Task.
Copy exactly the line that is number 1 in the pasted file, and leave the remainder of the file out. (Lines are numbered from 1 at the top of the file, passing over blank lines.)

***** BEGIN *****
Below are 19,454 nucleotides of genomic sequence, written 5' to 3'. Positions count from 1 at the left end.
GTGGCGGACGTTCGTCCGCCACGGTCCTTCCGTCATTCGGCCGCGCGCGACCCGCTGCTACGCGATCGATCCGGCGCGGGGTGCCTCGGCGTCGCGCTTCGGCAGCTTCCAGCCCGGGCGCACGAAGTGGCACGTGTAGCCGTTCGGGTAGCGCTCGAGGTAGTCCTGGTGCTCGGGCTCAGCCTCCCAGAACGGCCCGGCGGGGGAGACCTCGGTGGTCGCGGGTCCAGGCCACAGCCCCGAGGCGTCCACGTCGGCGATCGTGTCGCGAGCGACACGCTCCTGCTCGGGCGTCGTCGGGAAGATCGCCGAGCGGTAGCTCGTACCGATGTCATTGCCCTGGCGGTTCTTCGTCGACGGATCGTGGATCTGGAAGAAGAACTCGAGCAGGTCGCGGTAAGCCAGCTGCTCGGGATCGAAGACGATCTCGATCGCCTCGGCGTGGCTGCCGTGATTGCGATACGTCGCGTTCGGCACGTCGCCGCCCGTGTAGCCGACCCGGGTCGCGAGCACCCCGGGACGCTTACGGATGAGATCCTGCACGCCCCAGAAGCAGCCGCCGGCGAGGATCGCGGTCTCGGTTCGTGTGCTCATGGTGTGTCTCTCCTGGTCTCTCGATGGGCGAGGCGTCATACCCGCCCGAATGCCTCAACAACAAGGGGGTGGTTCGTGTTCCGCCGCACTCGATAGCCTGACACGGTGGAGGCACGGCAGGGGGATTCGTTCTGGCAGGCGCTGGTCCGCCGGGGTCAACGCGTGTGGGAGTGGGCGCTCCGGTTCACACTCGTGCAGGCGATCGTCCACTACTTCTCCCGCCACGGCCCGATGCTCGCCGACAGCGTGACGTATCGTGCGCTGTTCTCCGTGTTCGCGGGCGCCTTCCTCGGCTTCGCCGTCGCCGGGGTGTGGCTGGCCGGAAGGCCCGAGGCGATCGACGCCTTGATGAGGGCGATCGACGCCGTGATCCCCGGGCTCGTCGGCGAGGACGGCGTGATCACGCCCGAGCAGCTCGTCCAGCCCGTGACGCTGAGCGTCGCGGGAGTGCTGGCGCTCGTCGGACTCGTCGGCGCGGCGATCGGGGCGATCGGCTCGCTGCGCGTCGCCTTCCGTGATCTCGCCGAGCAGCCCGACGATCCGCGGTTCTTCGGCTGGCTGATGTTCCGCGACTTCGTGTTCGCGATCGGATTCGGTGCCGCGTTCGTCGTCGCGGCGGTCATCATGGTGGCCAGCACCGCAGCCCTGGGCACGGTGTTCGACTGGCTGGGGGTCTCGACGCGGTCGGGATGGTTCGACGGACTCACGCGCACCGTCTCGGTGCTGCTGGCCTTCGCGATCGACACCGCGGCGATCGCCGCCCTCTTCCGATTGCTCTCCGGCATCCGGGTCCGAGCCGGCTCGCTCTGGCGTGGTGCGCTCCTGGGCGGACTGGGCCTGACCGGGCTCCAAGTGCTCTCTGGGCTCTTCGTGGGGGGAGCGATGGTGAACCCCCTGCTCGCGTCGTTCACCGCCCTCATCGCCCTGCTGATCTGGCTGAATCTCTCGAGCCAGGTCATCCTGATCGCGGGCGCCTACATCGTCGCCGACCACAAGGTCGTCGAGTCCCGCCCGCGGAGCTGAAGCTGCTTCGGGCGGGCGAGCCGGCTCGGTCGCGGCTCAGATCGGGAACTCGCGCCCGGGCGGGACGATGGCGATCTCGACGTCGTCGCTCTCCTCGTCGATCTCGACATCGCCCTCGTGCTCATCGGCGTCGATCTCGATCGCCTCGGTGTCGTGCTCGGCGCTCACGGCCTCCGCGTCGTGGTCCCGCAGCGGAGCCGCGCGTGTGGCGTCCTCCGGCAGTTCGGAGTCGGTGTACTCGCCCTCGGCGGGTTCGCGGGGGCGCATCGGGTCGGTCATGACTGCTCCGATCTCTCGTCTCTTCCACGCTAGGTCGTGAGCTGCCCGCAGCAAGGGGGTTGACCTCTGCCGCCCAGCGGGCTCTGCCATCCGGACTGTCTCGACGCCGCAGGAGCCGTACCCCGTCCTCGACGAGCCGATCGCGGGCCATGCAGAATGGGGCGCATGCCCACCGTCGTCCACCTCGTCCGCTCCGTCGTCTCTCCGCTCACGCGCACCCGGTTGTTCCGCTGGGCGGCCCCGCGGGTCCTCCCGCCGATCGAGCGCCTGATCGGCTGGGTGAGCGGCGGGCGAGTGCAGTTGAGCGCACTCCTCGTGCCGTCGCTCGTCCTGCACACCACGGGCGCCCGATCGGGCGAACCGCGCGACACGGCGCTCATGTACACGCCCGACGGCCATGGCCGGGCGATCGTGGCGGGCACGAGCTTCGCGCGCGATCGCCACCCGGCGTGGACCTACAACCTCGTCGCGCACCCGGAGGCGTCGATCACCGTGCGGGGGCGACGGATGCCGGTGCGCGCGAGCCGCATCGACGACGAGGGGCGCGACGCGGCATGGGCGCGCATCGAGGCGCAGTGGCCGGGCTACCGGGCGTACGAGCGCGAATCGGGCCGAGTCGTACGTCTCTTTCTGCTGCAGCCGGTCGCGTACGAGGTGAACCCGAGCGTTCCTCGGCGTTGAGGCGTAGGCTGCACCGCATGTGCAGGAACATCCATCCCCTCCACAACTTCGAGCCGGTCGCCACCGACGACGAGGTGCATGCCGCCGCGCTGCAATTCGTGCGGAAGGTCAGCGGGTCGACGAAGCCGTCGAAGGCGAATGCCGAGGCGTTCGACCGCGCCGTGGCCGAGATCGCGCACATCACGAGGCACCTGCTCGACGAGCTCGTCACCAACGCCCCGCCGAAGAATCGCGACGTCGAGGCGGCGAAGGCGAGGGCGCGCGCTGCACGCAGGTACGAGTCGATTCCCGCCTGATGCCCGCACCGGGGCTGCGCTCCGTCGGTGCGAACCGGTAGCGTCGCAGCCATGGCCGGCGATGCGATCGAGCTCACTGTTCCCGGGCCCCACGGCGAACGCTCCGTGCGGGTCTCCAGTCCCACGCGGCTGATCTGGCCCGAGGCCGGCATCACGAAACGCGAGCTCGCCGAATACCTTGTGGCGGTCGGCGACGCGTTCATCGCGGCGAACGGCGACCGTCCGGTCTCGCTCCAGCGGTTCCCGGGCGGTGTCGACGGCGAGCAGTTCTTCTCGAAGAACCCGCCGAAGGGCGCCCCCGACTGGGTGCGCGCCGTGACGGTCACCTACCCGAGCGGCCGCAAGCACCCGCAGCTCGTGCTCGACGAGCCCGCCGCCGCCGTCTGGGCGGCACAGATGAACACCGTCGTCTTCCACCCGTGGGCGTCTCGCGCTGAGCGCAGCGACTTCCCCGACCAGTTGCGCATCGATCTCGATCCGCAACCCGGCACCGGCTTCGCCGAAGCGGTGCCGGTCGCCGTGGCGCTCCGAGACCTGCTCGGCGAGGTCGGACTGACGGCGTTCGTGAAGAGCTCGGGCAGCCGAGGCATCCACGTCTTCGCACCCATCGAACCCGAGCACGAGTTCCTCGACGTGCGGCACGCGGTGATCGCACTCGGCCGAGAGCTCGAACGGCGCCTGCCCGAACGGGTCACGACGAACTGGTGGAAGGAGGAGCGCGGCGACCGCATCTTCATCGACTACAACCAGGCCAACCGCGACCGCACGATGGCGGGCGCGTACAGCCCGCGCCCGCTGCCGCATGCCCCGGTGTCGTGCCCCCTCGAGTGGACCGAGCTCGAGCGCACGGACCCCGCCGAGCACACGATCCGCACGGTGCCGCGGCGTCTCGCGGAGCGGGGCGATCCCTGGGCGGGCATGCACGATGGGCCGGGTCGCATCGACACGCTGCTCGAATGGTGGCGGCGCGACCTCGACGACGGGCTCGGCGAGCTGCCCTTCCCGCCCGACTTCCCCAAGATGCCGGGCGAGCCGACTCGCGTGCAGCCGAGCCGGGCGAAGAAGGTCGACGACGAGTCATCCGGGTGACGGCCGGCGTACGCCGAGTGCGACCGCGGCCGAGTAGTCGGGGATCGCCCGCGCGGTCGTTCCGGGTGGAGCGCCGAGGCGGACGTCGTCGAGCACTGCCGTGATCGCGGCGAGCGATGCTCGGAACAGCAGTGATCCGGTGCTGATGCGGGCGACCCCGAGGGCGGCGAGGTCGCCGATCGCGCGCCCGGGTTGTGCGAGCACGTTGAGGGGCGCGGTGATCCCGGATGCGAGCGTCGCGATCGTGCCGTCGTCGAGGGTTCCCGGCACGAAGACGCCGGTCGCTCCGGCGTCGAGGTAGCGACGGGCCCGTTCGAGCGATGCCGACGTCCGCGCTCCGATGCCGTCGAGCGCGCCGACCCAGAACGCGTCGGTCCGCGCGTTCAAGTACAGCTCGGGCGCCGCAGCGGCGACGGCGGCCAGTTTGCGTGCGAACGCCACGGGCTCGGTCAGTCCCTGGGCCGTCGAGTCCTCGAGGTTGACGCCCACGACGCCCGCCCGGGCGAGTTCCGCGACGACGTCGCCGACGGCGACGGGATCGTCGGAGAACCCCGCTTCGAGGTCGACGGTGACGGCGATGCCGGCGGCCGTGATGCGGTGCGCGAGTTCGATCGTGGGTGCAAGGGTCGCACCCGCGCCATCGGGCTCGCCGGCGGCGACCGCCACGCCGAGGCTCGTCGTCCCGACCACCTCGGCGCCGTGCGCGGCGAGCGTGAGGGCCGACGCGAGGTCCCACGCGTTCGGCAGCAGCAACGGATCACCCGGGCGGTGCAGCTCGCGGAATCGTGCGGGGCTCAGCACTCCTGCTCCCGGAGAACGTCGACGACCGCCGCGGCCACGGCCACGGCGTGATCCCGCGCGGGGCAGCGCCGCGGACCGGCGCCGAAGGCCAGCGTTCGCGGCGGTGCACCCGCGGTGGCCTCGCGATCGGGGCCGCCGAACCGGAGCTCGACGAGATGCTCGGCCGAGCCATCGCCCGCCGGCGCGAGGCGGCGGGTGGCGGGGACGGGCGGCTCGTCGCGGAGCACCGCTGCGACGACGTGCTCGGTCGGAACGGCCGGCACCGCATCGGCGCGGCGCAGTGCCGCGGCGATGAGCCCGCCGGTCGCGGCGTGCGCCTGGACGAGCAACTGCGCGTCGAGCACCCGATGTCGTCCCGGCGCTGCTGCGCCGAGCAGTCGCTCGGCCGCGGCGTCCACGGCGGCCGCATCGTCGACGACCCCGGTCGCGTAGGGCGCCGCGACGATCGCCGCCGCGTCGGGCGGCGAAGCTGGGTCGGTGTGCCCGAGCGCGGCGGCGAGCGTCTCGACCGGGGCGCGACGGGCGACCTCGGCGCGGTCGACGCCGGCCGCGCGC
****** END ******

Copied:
Below are 19,454 nucleotides of genomic sequence, written 5' to 3'. Positions count from 1 at the left end.